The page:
D is incorrect because the for loop only does two iterations.

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12.

What will be the output of the program?

public class SyncTest 
{
    public static void main (String [] args) 
    {
        Thread t = new Thread() 
        {
            Foo f = new Foo();
            public void run() 
            {
                f.increase(20);
            }
        };
    t.start();
    }
}
class Foo 
{
    private int data = 23;
    public void increase(int amt) 
    {
        int x = data;
        data = x + amt;
    }
}
and assuming that data must be protected from corruption, what—if anything—can you add to the preceding code to ensure the integrity of data?

A.
Synchronize the run method.
B.
Wrap a synchronize(this) around the call to f.increase().
C.
The existing code will cause a runtime exception.
D.
Synchronize the increase() method

Your Answer: Option (Not Answered)

Correct Answer: Option D

Explanation:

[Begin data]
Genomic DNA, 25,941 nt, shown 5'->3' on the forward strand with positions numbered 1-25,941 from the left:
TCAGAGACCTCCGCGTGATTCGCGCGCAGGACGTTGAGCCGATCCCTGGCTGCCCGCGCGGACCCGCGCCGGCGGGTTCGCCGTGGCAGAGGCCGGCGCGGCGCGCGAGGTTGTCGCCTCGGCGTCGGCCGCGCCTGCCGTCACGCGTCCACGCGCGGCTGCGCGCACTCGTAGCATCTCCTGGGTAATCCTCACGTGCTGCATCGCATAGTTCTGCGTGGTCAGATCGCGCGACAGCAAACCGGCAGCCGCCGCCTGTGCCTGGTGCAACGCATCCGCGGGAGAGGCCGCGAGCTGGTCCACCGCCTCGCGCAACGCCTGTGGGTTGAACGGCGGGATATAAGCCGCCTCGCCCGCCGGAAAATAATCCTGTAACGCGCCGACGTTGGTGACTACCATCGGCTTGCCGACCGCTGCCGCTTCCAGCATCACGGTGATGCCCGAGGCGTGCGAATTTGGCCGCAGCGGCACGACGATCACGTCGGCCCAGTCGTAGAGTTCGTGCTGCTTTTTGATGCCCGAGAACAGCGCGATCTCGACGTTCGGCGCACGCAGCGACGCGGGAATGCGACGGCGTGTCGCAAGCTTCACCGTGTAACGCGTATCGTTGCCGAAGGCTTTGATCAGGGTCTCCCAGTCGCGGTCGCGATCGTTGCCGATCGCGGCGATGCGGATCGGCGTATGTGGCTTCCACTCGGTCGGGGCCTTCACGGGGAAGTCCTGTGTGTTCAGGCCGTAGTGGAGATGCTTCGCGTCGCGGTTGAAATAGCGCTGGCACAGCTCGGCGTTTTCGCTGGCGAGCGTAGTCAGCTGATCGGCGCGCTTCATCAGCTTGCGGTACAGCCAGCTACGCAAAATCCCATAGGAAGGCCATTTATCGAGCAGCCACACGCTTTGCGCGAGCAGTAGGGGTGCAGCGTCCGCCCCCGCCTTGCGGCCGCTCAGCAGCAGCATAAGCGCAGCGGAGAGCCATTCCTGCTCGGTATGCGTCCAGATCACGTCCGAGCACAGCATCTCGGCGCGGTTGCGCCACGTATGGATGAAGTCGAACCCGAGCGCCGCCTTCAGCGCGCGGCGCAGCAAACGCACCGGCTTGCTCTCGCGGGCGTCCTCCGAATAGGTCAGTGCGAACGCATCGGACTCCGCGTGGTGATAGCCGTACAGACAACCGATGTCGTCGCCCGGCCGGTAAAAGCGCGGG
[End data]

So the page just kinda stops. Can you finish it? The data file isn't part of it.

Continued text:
Option D is correct because synchronizing the code that actually does the increase will protect the code from being accessed by more than one thread at a time.

Option A is incorrect because synchronizing the run() method would stop other threads from running the run() method (a bad idea) but still would not prevent other threads with other runnables from accessing the increase() method.

Option B is incorrect for virtually the same reason as A—synchronizing the code that calls the increase() method does not prevent other code from calling the increase() method.

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13.

Which two statements are true?

  1. Deadlock will not occur if wait()/notify() is used
  2. A thread will resume execution as soon as its sleep duration expires.
  3. Synchronization can prevent two objects from being accessed by the same thread.
  4. The wait() method is overloaded to accept a duration.
  5. The notify() method is overloaded to accept a duration.
  6. Both wait() and notify() must be called from a synchronized context.

A.
1 and 2
B.
3 and 5
C.
4 and 6
D.
1 and 3